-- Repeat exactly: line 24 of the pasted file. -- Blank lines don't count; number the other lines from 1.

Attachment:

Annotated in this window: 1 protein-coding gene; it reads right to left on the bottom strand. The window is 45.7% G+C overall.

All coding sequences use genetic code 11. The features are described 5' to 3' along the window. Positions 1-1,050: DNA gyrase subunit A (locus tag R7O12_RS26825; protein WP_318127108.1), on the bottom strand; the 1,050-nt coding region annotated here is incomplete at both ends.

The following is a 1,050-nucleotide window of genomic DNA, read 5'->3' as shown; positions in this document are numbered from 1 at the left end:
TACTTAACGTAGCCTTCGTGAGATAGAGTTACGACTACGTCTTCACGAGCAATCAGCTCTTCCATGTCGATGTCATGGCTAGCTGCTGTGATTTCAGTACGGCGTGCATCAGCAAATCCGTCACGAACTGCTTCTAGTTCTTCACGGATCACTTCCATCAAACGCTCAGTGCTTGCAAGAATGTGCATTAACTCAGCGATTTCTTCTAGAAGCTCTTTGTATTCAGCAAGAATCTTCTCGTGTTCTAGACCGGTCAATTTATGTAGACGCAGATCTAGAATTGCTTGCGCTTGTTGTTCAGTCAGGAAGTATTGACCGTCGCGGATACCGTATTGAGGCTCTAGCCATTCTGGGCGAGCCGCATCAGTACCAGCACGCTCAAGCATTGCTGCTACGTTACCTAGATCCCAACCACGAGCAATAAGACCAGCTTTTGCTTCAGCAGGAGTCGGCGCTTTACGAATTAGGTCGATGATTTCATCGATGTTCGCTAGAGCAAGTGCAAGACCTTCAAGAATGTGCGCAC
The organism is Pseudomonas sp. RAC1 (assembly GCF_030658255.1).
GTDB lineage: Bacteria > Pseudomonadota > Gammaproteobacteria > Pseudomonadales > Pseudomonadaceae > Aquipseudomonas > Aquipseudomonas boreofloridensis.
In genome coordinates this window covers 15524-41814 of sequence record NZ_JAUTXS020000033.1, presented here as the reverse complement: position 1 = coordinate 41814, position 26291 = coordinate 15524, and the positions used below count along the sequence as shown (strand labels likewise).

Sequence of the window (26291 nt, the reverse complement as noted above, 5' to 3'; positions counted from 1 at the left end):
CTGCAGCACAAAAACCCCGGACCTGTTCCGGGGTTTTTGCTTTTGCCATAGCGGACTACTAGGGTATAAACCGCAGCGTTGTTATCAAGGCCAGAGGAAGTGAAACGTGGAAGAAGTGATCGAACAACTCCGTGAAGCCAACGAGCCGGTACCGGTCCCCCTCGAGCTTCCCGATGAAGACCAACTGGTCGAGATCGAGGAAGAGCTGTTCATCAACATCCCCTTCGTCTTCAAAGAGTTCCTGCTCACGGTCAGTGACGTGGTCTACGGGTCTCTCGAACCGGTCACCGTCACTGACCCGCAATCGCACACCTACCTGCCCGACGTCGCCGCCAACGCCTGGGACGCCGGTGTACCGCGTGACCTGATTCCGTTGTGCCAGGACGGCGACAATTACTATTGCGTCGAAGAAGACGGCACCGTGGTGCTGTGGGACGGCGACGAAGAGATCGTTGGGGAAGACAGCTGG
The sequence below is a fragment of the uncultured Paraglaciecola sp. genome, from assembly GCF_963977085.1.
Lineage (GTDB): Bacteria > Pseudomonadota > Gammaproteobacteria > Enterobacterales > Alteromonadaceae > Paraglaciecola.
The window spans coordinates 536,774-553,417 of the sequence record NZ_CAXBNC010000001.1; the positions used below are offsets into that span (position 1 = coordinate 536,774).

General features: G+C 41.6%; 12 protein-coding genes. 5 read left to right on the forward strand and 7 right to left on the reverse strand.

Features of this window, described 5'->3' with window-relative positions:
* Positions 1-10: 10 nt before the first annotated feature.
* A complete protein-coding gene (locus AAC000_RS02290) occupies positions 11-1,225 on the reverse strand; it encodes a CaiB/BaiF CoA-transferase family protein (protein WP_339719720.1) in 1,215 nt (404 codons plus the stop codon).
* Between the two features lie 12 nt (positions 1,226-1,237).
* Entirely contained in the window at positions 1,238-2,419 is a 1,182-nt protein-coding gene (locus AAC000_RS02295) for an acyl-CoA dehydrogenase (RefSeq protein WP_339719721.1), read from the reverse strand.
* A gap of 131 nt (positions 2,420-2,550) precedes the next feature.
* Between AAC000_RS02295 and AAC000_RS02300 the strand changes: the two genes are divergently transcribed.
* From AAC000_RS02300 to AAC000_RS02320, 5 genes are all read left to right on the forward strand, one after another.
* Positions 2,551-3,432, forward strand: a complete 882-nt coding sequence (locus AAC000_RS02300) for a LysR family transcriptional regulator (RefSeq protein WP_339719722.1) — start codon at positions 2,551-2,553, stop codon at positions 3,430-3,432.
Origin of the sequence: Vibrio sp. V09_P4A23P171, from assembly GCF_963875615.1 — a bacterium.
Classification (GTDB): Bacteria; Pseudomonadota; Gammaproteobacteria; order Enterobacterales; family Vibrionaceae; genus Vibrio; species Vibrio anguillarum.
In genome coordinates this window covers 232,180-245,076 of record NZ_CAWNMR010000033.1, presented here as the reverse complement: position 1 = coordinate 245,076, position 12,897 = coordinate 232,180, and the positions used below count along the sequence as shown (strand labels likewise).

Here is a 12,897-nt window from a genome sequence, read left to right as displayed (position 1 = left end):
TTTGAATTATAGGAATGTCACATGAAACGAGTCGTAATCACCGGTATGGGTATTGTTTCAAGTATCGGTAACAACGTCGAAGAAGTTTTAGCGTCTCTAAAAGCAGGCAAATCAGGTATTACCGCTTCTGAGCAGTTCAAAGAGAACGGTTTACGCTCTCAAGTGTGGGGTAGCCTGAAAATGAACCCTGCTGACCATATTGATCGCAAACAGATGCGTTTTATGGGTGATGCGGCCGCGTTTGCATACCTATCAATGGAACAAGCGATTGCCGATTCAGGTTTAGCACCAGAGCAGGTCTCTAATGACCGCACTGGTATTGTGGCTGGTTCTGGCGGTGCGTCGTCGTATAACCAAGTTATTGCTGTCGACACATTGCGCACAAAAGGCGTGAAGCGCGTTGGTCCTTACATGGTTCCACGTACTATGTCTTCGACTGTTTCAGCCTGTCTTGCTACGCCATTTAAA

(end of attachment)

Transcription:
Classification (GTDB): Bacteria; Pseudomonadota; Gammaproteobacteria; order Enterobacterales; family Vibrionaceae; genus Vibrio; species Vibrio anguillarum.